Church of St John the Baptist, Niton

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Coordinates: 50°35′18″N 01°17′15″W / 50.58833°N 1.28750°W / 50.58833; -1.28750

Church of St John the Baptist, Niton
Church of St John the Baptist, Niton, Isle of Wight, UK.jpg
DenominationChurch of England
ChurchmanshipBroad Church
DedicationSt John the Baptist
ParishNiton, Isle of Wight
Entrance to the church

The Church of St John the Baptist, Niton is a Church of England parish church in Niton, Isle of Wight.


The church was founded by William FitzOsbern and given to an abbey in Normandy.[citation needed] In the Victorian era it was extensively restored and rebuilt.[1]

The nave may be 11th century,[2] as may be the Norman font.[3] A north aisle was added at the end of the 12th century and a south aisle shortly afterwards.[2] In the 14th century the chancel was rebuilt and the south porch was added.[2] In the 15th century a chapel was added south of the chancel and east of the south aisle, and a four-centred arch was inserted in the south wall of the chancel to link it with the chapel.[2] The north aisle was demolished, its arcade filled in and two-light Perpendicular Gothic windows inserted in each of the filled-in arches.[2] The Perpendicular Gothic[3] west tower was added towards the end of the 15th century.[2] The square-headed windows in the south aisle were inserted in the 16th century and the spire was added to the tower probably early in the 17th century.[2]

On the wall can be found a memorial portrait by John Flaxman, showing a woman holding pelicans in her hand in relief.[citation needed] The chancel has a modern reredos.[citation needed]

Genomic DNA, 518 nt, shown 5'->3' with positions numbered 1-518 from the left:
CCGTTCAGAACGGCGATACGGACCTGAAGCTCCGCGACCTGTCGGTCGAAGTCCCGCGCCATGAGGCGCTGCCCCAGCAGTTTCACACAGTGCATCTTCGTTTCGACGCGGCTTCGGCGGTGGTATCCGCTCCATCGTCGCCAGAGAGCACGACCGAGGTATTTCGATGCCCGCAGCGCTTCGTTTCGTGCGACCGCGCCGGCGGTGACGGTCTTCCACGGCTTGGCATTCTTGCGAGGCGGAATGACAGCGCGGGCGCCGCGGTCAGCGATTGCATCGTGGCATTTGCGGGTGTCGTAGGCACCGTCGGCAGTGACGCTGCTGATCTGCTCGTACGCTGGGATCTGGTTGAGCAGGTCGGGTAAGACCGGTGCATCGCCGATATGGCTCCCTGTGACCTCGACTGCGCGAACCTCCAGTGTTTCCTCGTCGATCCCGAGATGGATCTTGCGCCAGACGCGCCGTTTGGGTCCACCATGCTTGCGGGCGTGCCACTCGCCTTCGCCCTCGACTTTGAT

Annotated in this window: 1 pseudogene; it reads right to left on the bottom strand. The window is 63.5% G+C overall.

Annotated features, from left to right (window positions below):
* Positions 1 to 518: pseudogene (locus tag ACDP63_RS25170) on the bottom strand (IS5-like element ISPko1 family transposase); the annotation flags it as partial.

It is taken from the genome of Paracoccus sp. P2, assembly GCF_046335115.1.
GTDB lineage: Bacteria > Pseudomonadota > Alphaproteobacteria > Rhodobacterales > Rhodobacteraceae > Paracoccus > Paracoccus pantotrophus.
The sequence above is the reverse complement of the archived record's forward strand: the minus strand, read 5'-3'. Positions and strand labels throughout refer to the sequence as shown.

The registers, which date from 1560, include the following entry:

July the 1st, Anno Domini 1675. Charles II, king of Great Britain, France, and Ireland, etc., came safely ashore at Puckaster, after he had endured a great and dangerous storm at sea.."[4]

In front of the porch is a 19th-century Celtic cross by Joseph Clarke[3] on the four steps of the old churchyard cross.

Near the Celtic cross a marble monument marks the grave of Edward Edwards, (1812–1886) the pioneer of the public library movement.[citation needed] The churchyard also contains four Commonwealth war graves of service personnel, three from World War I and one from World War II.[5]


A specification of the organ can be found on the National Pipe Organ Register.


  1. ^ "Netguide to Niton on the Isle of Wight". Wightstay. Retrieved 2009-06-16.
  2. ^ a b c d e f g Page, 1912, pages 187-189
  3. ^ a b c Pevsner & Lloyd, 1967, page 754
  4. ^ WARD LOCK & Co's Illustrated Guide Book to the Isle of Wight, 1848
  5. ^ [1] CWGC Cemetery record, breakdown from casualty record.